On the other side of this debate is the Zambian diaspora itself. Despite their residence outside the country, they emphasize their strong emotional, social and economic ties with Zambia. The diaspora “have their hearts rooted in Zambia”, despite “having a home in Canada or elsewhere” says Musaba Chailunga of the global network, Zambia Diaspora Connect (ZDC). For others, the Zambian diaspora have “not forgotten their land of birth” or “motherland” despite living away from “home”. Results from a recent survey show that the majority of Zambian diasporans regularly remit to Zambia and many survey participants expressed keenness to participate in its growth through investment, skills transfer, and philanthropic projects. In Ontario, for example, despite very small diaspora numbers, groups and organizations like Enanae Foundation, Global Lights Project, Masomo Education Foundation, Rural Action International are all attempting to “make a difference” through social projects in Zambia.
Loyalty, belonging and value of diaspora are relevant subjects not only in countries of settlement, but carry significance in countries of origin too. The contemporary debate on the Zambian diaspora represents two contrasting perspectives on attitudes towards migration and migrants. In the traditional approach, migration is viewed pessimistically as a negative force, characterized by “brain drain” or the loss of educated workforce for communities of origin and their rejection by diaspora through emigration. The “lose-lose” tenor of this approach is countered by the other, newer view where the diaspora’s real and potential contribution is assessed more positively. Despite the distance, diasporans are seen as being invested, in many different ways, in their communities of origin.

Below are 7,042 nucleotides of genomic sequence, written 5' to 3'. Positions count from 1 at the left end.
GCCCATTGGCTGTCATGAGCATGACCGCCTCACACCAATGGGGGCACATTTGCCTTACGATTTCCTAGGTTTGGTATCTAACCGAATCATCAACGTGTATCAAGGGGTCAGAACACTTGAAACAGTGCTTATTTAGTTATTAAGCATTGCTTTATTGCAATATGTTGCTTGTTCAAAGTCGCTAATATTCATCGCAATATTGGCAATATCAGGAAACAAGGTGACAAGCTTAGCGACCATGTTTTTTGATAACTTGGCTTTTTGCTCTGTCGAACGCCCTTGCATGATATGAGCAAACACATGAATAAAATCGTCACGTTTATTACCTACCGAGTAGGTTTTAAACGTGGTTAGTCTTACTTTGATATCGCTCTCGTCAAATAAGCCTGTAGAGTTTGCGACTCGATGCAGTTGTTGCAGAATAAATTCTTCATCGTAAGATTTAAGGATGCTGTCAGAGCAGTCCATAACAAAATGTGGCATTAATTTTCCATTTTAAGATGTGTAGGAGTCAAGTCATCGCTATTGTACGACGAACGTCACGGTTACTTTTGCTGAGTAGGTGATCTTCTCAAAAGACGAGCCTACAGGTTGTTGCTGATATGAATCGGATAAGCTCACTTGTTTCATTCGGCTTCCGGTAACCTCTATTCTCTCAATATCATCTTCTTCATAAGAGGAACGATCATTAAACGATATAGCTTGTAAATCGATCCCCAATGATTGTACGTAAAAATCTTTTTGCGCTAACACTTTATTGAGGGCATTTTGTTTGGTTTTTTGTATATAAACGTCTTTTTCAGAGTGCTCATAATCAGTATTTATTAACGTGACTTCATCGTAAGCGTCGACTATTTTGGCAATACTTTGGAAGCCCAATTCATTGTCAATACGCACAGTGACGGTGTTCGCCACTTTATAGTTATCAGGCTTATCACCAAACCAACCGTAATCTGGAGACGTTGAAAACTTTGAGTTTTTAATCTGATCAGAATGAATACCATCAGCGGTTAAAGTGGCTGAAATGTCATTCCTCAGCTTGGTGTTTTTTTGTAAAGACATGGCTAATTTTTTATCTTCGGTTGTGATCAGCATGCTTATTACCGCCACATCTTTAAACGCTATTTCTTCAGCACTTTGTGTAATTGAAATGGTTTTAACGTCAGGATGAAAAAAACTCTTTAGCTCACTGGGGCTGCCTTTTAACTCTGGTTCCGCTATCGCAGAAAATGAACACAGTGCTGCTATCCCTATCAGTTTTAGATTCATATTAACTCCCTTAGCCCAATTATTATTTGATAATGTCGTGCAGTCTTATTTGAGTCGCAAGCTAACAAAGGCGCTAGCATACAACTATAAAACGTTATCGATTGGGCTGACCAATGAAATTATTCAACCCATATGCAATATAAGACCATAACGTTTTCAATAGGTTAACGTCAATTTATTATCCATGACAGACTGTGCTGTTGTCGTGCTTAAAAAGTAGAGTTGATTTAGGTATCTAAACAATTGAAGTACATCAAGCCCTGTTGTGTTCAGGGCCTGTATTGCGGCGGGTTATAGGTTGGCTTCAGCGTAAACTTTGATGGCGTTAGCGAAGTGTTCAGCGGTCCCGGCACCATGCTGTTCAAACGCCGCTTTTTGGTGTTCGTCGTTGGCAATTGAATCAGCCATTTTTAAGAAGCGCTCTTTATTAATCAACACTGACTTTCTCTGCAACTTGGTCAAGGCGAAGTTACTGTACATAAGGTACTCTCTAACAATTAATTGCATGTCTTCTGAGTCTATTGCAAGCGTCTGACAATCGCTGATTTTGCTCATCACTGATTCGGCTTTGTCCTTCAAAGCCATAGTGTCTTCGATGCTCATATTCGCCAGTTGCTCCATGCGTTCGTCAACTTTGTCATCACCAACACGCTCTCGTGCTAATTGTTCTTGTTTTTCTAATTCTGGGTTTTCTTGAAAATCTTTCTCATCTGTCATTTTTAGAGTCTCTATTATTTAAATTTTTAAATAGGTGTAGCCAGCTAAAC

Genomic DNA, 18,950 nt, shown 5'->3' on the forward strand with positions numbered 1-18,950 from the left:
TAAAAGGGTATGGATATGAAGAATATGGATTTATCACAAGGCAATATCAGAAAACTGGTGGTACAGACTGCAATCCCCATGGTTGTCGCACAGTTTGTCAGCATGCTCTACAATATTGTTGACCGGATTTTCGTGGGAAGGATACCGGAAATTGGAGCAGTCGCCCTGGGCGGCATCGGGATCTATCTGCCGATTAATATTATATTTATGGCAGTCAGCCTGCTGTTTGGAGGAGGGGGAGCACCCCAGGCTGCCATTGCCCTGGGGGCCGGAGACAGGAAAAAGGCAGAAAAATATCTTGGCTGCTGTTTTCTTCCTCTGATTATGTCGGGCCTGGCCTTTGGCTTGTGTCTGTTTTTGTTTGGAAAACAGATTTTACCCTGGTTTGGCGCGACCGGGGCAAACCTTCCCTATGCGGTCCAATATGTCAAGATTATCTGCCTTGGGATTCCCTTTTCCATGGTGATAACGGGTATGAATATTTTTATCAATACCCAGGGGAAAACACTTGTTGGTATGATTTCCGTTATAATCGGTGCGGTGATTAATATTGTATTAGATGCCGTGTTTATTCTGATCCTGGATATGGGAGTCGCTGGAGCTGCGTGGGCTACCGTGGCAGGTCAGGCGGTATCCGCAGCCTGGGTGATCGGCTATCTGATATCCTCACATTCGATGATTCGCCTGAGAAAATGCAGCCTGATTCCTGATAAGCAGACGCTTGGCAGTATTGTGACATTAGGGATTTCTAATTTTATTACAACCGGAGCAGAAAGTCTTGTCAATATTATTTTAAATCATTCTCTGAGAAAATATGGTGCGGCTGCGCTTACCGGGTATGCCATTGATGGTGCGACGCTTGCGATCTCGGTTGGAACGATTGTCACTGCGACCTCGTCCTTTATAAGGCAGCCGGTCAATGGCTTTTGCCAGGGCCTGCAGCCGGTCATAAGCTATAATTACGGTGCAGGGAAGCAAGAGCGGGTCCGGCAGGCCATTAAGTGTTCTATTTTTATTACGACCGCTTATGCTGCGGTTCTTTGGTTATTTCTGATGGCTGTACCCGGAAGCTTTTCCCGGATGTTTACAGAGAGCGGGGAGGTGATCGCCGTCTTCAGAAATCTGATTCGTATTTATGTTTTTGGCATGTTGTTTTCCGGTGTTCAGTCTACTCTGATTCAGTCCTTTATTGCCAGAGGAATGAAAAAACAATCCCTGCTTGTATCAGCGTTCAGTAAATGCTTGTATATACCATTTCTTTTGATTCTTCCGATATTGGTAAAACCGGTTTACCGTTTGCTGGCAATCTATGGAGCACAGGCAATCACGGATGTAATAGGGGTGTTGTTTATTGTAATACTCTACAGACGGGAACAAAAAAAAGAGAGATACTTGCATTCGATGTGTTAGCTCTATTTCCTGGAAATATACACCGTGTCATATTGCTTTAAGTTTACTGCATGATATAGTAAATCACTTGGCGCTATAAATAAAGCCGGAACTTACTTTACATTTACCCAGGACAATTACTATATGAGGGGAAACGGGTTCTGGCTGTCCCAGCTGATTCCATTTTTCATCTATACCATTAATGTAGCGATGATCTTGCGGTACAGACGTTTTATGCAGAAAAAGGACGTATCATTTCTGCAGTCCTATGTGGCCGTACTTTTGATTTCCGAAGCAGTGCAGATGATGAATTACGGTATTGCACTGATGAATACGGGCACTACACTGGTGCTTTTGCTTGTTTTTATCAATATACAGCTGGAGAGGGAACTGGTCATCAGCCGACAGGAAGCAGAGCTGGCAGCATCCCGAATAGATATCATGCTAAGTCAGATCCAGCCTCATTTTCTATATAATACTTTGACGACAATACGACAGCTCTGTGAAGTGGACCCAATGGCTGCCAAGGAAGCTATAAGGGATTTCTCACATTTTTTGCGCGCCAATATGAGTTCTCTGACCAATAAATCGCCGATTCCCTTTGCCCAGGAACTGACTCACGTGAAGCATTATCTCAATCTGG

While the diaspora cannot be treated as the panacea for all economic hurdles Zambia faces, or carry the burden of development (since migration itself is not without challenges), they can offer clear returns to sending countries. It remains to be seen whether Zambia will recognize and work to optimize these gains and benefits, or simply ignore them.
 “Northern Province rejects Dual Citizenship Clause”, Lusaka Times, January 17, 2013, http://www.lusakatimes.com/2013/01/17/northern-province-rejects-dual-citizenship-clause-as-father-bwalya-and-government-officials-differ/
 “Dual citizenship will create more Zambians”, Lusaka Times, June 7, 2012, http://www.lusakatimes.com/2012/06/07/dual-citizenship-create-zambians-lead-loss-jobs-foreign-nationalities-living-zambiapresident-sata/
 Diaspora Liaison Office and IOM 2011 “Zambian Diaspora Survey: Report Feeding into the Development of a Diaspora Engagement Framework for Zambia”, Lusaka: Government of Zambia and IOM.